Seems to me that RoonOS left out the time zone handling subsystem on the Nucleus, which makes sense as it isn’t a simple thing, and the Nucleus promises to use all resources for Roon. Time zone handling needs information about all time zones and daylight saving, which changes all the time in some part of the globe and hence must be updated frequently, so one would have to add a lot of stuff. Plus, just like for macOS and Linux, the base OS is not the right place for this.

The Roon equivalent of the macOS Finder is the Roon remote GUI, and that’s where time zone conversion should take place. I don’t know if it does it correctly, but it would be where it should happen

I wish that when I save an album link from both Tidal and Qobuz back to back, Roon would use my local date and time. It’s a non-issue if I’m only linking one specific album, but if I do several, then I see all the Qobuz first, then all the Tidal’s next. I just yesterday learned how to edit the date, but it’s a pain with 3000 albums. Of course, most are OK already, but I will eventually get them all aligned.

Indeed, and if I play an album on Jan 1, 00:01, it should record the play time like this and not a few hours back into the old year (I didn’t check what it does). But all of this should be handled in the remote, not in the Nucleus. The Nucleus knowing only UTC makes sense. The file date stamps on the Nucleus’s internal storage would then also have to use UTC and in an ideal world this would be translated by SMB to the time zone of the client that is viewing them (different clients could be in different time zones as well), but I don’t know if that’s possible in SMB

I don’t worry about play time and play count, etc. But, I do like my library sorted in a meaningful way.

Everyone will have their pet peeves with incorrect time stamps, but all of them would be fixed by correct handling of time stamps :slight_smile:
Anyway, the root of this discussion was that Doug expected the Nucleus to be time zone aware, I am just stating that this would be the wrong place to do it as the only sane way on the OS level is to use UTC. It’s the UI that is responsible for timezone translation.

Yeah, I knew there was a workaround, but it was unexpected behavior. Then again I have zero experience using Linux. I just figured computers knew what time it was once they connected to the internet, and didn’t think about it much beyond that.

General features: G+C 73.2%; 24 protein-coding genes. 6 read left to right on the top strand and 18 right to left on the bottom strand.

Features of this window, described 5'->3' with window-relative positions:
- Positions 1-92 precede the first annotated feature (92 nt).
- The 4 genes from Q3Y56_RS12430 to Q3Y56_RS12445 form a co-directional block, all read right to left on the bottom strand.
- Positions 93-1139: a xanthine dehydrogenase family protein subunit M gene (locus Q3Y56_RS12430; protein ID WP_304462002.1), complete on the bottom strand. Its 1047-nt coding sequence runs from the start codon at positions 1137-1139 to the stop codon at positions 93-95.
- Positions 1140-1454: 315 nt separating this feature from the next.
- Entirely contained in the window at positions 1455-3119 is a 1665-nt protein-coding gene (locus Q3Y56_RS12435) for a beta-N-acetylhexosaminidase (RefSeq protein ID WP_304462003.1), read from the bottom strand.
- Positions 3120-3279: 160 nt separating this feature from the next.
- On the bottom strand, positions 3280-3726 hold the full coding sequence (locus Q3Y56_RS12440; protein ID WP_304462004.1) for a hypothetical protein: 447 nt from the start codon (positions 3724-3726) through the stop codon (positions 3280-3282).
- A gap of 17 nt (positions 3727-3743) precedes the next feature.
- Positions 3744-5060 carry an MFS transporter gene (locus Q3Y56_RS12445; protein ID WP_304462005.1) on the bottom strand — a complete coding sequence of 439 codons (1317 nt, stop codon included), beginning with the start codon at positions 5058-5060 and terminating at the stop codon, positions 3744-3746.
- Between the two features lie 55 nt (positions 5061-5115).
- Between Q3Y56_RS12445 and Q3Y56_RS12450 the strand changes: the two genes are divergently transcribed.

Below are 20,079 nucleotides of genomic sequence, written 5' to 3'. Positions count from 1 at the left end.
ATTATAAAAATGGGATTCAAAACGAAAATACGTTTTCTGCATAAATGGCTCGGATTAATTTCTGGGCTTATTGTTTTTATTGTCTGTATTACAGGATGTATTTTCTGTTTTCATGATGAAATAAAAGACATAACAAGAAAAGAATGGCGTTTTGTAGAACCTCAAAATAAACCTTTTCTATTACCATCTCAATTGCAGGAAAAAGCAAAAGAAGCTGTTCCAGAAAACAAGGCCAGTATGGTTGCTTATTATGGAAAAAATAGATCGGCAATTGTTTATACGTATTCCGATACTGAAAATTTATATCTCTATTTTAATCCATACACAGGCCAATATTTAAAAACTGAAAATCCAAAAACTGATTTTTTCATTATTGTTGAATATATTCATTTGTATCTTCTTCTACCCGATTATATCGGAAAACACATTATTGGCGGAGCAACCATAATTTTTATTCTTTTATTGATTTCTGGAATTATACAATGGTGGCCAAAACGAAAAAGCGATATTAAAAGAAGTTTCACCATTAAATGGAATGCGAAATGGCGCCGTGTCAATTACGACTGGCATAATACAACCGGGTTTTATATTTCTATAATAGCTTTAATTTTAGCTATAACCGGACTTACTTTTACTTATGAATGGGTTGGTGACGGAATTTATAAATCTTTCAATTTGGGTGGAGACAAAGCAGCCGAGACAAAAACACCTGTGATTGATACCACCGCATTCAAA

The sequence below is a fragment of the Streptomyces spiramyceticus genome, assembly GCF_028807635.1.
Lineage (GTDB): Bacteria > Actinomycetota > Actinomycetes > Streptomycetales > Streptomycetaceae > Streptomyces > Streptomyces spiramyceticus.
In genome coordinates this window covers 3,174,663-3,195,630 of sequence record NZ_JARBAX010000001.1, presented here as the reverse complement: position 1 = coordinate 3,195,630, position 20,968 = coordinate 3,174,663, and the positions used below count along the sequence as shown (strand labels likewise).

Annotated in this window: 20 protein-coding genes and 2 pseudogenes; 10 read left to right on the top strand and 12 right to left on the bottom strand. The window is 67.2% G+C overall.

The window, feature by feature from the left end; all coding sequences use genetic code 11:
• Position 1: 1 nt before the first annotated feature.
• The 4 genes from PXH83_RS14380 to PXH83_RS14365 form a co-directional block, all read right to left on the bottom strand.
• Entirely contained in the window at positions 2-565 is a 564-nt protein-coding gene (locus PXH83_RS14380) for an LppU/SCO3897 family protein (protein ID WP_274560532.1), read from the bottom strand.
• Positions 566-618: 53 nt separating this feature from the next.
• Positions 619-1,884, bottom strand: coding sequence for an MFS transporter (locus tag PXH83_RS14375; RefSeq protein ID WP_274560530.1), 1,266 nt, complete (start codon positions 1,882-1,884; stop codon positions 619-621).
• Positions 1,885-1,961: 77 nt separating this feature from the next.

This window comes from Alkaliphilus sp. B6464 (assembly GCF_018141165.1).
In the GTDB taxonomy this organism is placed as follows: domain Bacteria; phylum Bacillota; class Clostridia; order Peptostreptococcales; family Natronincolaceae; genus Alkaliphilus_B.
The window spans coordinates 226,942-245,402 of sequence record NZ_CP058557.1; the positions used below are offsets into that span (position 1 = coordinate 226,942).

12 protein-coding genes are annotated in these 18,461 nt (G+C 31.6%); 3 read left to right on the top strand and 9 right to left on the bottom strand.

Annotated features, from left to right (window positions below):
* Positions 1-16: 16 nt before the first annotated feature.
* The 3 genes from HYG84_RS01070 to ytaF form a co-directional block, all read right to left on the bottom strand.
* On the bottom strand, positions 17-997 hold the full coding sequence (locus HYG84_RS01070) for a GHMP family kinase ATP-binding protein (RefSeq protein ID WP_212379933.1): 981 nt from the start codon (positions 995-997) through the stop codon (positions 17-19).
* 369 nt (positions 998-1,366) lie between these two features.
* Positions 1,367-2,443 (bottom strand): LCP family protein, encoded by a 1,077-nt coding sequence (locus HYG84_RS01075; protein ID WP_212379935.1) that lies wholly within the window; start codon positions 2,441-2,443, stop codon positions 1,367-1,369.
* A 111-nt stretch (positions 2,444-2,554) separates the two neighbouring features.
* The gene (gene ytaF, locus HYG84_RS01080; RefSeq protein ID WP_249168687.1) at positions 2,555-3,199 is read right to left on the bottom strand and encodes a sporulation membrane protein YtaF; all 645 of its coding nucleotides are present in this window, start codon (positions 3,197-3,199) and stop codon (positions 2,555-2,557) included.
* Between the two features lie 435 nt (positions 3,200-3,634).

I do appreciate the answers found here, though!

As a long-timer user of Linux on my servers I just wanted to point out that this is not an issue of Linux in general. Install any mainstream Linux distro, and of course your server will manage timezones and will synch the machine time with NTP over the Internet. My Roon Core running on Ubuntu 20.04 server knows what time it is at my place…


andreas@symphony:~$ timedatectl
               Local time: Mon 2023-01-02 15:24:44 -05
           Universal time: Mon 2023-01-02 20:24:44 UTC
                 RTC time: Mon 2023-01-02 20:24:44
                Time zone: America/Bogota (-05, -0500)
System clock synchronized: yes
              NTP service: active
          RTC in local TZ: no

Your experience is related to how Roon chose to set up Roon OS for the only purpose of running Roon, which is Linux-based, but which ultimately is not a mainstream Linux distro, designed to run near any server application.


They should. This is bush league to only have utc exposed. The extra processing to convert to local time is trivial to the extreme given modern processing power.

This also shows up when you look at hours of music played each day or what you were listening to on any given day. It’s all based on utc.

I filed this in the same weak UI programming that won’t let me change the network name of my rock.


I disagree, but we all have our views :slight_smile: (It’s not about the processing power but about adding a whole infrastructure for time zone and daylight savings updates. It’s an appliance. IMHO the GUI should show corrected times, and if play data is wrong, that’s where the issue is.)

But actually I’m replying because DNS names can easily be changed on the DNS server, i.e., your router. My ROCK is known under a different name.